Saturday, July 25, 2009

Billing Laws

Seriously, it's about time we made some rules for the people who send us monthly bills.

It seems that the goal of the billing statement is to trick you in to paying incorrectly - or on the wrong day - and charging you ridiculous interest rates.

At the very least, I expect the "payment" stub of the bill to list:
a) The amount I must pay to avoid any late fees
b) The date by which I must pay it, in long hand (none of this deceptive 07/08/09 nonsense)

Bell is polite enough to do that, although they mislead you at the top of the bill with a column of pre-tax calculations with a bolded total alongside the post-tax calculation with a bolded total.

The credit cards aren't so kind. Some list the real total (a) and the due date (b), while others only list the minimum payment and leave you to search among "Old balance", "Credit", "New Charges" and "New Balance" while leaving the date in a indecipherable numeric format.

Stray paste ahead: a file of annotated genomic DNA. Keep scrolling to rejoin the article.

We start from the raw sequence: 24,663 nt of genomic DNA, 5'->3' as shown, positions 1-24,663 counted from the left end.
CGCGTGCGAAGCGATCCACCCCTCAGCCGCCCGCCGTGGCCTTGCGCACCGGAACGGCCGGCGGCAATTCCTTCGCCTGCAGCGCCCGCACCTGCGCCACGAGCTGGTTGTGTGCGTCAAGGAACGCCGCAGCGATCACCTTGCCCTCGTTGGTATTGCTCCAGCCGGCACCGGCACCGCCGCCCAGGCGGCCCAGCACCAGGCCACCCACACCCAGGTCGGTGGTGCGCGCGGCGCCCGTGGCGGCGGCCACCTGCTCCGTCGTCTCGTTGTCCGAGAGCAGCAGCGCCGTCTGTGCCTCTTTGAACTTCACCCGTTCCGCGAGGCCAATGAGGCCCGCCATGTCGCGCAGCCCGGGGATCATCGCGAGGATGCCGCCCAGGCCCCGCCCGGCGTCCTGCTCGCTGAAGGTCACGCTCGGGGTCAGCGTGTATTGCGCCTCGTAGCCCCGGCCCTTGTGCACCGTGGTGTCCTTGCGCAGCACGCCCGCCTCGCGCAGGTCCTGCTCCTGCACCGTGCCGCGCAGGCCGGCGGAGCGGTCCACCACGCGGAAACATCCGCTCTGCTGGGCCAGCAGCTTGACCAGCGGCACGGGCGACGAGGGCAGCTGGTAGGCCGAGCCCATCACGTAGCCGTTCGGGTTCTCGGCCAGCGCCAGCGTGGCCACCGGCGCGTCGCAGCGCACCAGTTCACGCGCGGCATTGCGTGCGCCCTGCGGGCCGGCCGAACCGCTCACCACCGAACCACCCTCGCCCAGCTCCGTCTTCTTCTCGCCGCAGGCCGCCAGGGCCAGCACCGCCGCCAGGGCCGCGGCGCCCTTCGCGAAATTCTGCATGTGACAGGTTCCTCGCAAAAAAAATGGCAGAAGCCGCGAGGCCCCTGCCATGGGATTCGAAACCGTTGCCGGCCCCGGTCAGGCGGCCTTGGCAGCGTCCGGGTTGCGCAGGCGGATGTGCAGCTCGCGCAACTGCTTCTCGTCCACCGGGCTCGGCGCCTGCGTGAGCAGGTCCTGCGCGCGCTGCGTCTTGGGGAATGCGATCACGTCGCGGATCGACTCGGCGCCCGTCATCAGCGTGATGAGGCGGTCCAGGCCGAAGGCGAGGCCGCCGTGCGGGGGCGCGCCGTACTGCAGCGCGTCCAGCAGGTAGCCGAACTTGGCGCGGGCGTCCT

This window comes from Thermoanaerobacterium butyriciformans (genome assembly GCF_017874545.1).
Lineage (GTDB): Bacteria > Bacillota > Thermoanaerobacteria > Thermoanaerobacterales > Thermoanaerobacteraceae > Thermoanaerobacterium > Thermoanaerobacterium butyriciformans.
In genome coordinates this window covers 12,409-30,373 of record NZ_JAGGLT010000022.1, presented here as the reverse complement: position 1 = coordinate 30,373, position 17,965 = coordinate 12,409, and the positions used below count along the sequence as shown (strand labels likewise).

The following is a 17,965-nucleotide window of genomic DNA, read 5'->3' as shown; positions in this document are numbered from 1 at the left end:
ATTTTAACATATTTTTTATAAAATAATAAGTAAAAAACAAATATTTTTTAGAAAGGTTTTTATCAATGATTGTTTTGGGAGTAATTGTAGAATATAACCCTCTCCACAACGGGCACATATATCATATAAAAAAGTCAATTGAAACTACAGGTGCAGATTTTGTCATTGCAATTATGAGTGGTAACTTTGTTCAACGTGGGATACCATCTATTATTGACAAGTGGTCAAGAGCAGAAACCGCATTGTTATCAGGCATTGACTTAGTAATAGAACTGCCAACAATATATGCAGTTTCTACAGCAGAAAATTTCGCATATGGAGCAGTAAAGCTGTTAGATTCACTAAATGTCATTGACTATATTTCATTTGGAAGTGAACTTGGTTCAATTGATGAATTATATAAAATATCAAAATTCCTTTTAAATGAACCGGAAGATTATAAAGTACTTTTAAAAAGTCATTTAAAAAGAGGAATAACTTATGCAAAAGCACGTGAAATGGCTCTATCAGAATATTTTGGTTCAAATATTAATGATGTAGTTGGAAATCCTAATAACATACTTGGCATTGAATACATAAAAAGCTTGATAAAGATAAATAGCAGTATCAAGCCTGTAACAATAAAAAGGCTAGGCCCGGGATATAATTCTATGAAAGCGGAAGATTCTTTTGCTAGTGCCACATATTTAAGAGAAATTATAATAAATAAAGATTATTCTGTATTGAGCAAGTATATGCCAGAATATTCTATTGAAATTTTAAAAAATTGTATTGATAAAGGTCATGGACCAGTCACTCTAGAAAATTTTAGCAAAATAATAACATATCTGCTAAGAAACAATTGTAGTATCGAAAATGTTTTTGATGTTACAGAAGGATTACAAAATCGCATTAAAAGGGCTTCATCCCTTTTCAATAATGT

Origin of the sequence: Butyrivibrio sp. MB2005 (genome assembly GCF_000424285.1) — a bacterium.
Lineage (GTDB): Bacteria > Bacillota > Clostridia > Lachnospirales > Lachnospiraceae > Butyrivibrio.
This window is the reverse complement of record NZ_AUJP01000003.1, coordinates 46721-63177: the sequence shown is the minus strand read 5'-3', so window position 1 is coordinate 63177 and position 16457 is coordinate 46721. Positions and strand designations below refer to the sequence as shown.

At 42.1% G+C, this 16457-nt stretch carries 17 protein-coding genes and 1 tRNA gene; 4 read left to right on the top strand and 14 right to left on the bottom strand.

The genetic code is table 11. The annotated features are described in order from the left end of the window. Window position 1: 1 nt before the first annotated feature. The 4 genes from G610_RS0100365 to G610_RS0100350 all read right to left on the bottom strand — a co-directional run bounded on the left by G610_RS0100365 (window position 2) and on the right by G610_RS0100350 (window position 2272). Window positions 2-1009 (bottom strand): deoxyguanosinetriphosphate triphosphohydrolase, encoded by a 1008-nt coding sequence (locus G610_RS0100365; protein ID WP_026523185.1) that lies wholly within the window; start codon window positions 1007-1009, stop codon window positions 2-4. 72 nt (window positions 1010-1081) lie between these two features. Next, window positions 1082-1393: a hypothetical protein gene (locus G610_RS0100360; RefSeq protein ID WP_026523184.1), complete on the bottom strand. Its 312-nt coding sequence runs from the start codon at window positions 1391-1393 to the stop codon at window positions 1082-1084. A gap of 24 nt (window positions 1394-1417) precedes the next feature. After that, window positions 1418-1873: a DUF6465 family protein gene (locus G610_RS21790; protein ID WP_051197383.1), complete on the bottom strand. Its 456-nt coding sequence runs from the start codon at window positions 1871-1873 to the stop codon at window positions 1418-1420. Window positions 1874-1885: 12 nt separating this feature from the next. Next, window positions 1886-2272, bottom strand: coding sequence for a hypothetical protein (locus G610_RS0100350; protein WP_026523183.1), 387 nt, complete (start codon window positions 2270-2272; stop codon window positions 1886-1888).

We really ought to have laws, forcing these people - especially the credit cards - to spell things out deliberately.

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1 comment:

Catelli said...

Also, we need to get rid of the "Even if you don't receive the bill, you are still responsible for the payment" term. I think it is highly unfair that you get stuck with lay payment charges if the bill gets lost in the mail.

And, the minimum payment days from receipt of bill has to be greater than 30 days. Nothing like a billing date that arrives in between paychecks with 4 days to pay.

I swear the billing period is designed to increase likelihood of late payment fees and other charges.